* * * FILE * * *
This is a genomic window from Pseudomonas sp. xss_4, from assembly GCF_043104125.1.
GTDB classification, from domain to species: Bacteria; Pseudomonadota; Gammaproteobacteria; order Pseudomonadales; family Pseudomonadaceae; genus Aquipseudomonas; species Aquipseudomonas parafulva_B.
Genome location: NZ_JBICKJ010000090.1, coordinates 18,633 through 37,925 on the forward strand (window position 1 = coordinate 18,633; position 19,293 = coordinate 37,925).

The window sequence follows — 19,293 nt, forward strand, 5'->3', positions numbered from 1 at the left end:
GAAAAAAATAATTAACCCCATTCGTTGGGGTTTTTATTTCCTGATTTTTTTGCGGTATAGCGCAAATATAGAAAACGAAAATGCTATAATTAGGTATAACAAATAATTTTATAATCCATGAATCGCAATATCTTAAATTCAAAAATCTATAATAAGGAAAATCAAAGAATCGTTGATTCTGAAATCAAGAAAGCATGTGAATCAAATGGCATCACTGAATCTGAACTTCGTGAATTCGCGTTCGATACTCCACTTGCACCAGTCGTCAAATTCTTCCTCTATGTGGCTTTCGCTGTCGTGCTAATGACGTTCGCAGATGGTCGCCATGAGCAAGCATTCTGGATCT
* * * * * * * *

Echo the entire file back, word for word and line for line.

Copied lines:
This is a genomic window from Pseudomonas sp. xss_4, from assembly GCF_043104125.1.
GTDB classification, from domain to species: Bacteria; Pseudomonadota; Gammaproteobacteria; order Pseudomonadales; family Pseudomonadaceae; genus Aquipseudomonas; species Aquipseudomonas parafulva_B.
Genome location: NZ_JBICKJ010000090.1, coordinates 18,633 through 37,925 on the forward strand (window position 1 = coordinate 18,633; position 19,293 = coordinate 37,925).

The window sequence follows — 19,293 nt, forward strand, 5'->3', positions numbered from 1 at the left end:
GAAAAAAATAATTAACCCCATTCGTTGGGGTTTTTATTTCCTGATTTTTTTGCGGTATAGCGCAAATATAGAAAACGAAAATGCTATAATTAGGTATAACAAATAATTTTATAATCCATGAATCGCAATATCTTAAATTCAAAAATCTATAATAAGGAAAATCAAAGAATCGTTGATTCTGAAATCAAGAAAGCATGTGAATCAAATGGCATCACTGAATCTGAACTTCGTGAATTCGCGTTCGATACTCCACTTGCACCAGTCGTCAAATTCTTCCTCTATGTGGCTTTCGCTGTCGTGCTAATGACGTTCGCAGATGGTCGCCATGAGCAAGCATTCTGGATCT